Jim has been working on the same lot every winter now for the past 3-4 years (we both lost track). If you have seen his videos, you will know it is because the trail has some very wet spots that are very resistant to freezing up. Moving water doesn't freeze well, even if it is a slow trickle. I would like to give you the wife's perspective on this problem.
Jim, over the past few years has made those wet spots better with the temporary bridges he has made and the ditches he has dug with the excavator. These measures have helped quite a bit, but the trail is still a perennial struggle. I think Jim is one of the rare ones who wants really cold weather, down into the single digits or lower. That is when the trail truly freezes and he can get to work. Mind you, he really does not like the cold because his hands freeze and he constantly struggles with cold hands. But he loves a good trail and to be able to really haul out some wood.
The mud holes "work the horses up" as Jim would say, and they do not want to settle down and walk and work sensibly. They just want to run, and that isn't good for anyone. How the horses work is very important to Jim. It brings him such joy when the horses settle down and just do their job. They are happiest that way as well.
And here's my perspective on that trail: it always takes longer to freeze than Jim thinks it will, and the wet spots are always more tencacious than Jim thinks they are. No matter what he tries. The other thing I know is that when it is frozen, Jim will work like a mad man to get as many logs out as he can before spring comes. He ususally has some sort of goal he wants to reach, and most always he and the horses make the goal (and often surpass it). In his line of work, both winter and summer, the weather is of utmost importance. And we know we are not in control of the weather, but that God is. Man can predict the weather but he certainly can't make it.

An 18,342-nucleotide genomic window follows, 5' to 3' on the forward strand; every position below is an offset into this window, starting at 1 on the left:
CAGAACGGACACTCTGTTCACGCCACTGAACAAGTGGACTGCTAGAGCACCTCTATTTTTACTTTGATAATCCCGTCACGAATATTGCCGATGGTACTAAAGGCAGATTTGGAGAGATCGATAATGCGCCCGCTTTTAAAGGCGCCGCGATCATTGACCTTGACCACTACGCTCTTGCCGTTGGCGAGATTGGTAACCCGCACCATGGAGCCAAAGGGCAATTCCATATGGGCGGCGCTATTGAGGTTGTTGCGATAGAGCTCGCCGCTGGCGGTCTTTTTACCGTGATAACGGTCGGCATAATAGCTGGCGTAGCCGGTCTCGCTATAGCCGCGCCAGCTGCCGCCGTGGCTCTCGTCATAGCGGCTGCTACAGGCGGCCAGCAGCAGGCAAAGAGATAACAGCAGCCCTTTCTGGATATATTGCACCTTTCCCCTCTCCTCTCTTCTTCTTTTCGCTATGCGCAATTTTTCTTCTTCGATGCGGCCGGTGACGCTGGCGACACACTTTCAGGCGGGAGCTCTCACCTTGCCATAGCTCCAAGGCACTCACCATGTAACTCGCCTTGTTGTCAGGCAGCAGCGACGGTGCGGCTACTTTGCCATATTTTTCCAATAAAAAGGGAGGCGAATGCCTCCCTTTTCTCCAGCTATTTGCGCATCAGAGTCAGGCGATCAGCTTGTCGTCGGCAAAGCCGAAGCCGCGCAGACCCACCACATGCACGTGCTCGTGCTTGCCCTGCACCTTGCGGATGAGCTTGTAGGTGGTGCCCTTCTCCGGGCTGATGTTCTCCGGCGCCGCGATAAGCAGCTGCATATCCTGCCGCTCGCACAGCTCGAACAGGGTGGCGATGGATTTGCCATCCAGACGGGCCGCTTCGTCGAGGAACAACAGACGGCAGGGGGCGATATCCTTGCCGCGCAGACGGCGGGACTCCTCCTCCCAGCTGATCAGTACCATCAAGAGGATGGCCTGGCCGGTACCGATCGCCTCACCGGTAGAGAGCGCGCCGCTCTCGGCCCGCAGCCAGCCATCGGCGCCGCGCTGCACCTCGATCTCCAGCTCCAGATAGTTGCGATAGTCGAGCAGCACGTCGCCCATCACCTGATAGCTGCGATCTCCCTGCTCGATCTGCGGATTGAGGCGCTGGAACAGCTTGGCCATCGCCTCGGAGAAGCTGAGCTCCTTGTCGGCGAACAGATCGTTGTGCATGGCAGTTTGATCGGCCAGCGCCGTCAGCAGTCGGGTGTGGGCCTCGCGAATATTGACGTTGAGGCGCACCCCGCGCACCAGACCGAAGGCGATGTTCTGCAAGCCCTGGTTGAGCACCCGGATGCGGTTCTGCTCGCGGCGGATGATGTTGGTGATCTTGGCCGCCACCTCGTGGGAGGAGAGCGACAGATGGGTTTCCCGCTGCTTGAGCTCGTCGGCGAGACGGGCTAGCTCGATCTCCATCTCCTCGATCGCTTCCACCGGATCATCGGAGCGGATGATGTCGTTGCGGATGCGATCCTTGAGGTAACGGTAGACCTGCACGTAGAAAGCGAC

Yesterday afternoon, he took the excavator back down there and did some work on the trail. He dreaded doing it because it is a very slow moving vehicle and it took him a long time to get there (it's about a 3/4 mile from our house to the job and then the trail is another half mile). Since I like to walk, I drove the truck down to the landing and left it there and walked home. He was able to make some more ditches that will hopefully alleviate some of the the trail bog. Then after he walked out of the woods, he didn't have to walk all the way home since the truck was waiting for him. Last night it didn't get as cold as he'd hoped. It's amazing how just a little bit of snow also insulates and keeps those wet holes from freezing up. It will get there, but just not as quickly as we wish for. This all just teaches us patience, one of the hardest lessons to learn. Once posessed, there is less stress!
We are not alone in the waiting though. It seems that he whole world is working on patience as we wait for this pandemic to pass. When patience is posessed, it does a person good. Imagine what it might do for the whole world!